Tips to Help both Sides Make the Most out of these Encounters
Good news! You have an interview scheduled; now, it’s showtime! However, this stage can be the most stressful portion of the hiring process, for both candidates and the hiring team. How can you make the most out of your 30 to 60-minute interview? Is it possible to give and receive an accurate representation of your skills or your company and open role in such a limited amount of time? The answer is yes, but as with most things in life it only comes with hard work – and preparation is key.
According to Glassdoor, the average corporate job opening will receive over 250 applicants spread out on various job boards and advertisements. Of these applications, an average of 4 to 6 candidates will reach an interview – but only one will get the job. Preparation can help you set yourself apart from the pack as a candidate and be confident that the best candidate succeeded when making tough hiring decisions.
Hiring Managers | Interview Prep-Guide
Whether you are a seasoned interviewer or are just being pulled in to consult on a single hire, preparation is just as important on this side of the table! There are several strategies that companies use to formalize their interview process, but by spending a little extra time on your “pregame” strategy, you can avoid a stale interview that will turn candidates off from your job openings and/or company.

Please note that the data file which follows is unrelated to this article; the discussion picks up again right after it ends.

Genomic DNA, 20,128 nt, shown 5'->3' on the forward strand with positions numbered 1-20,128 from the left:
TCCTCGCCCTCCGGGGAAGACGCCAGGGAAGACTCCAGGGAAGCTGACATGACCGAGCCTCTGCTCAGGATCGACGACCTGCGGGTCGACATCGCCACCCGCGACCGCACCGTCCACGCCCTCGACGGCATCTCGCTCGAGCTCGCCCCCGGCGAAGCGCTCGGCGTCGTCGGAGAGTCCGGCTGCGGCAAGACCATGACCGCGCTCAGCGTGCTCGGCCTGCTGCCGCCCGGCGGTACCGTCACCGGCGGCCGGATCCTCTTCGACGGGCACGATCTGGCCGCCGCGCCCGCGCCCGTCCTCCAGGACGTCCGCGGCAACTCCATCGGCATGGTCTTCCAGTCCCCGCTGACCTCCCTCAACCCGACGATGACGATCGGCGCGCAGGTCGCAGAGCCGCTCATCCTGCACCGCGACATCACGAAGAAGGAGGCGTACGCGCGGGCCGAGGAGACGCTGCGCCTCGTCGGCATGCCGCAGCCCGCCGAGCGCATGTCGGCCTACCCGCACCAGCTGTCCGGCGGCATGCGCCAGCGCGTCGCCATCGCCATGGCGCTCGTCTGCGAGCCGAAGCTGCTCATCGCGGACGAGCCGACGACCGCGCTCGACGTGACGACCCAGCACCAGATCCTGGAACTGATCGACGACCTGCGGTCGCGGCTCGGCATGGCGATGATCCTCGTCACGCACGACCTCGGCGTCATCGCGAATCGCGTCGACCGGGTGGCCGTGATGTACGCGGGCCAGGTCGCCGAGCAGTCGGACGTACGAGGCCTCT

Understand the job, and your ideal candidate. The biggest mistake many interviewers make is walking into a room with a candidate having no idea about the specifics of the job they are hiring for and what the ideal candidate will look like. Take the time to review the job description with the interview team, and gain perspective from employees who will regularly interface with this position or have in the past. Understanding the qualities you are searching for will allow the candidates to differentiate themselves by answering targeted questions, instead of wasting time on vague prompts and them guessing at what you want to hear. What you don’t want to do is give a false representation of the job’s responsibilities, or your company’s culture. Doing so can put your hiring team right back at square one when the person you hire doesn’t last.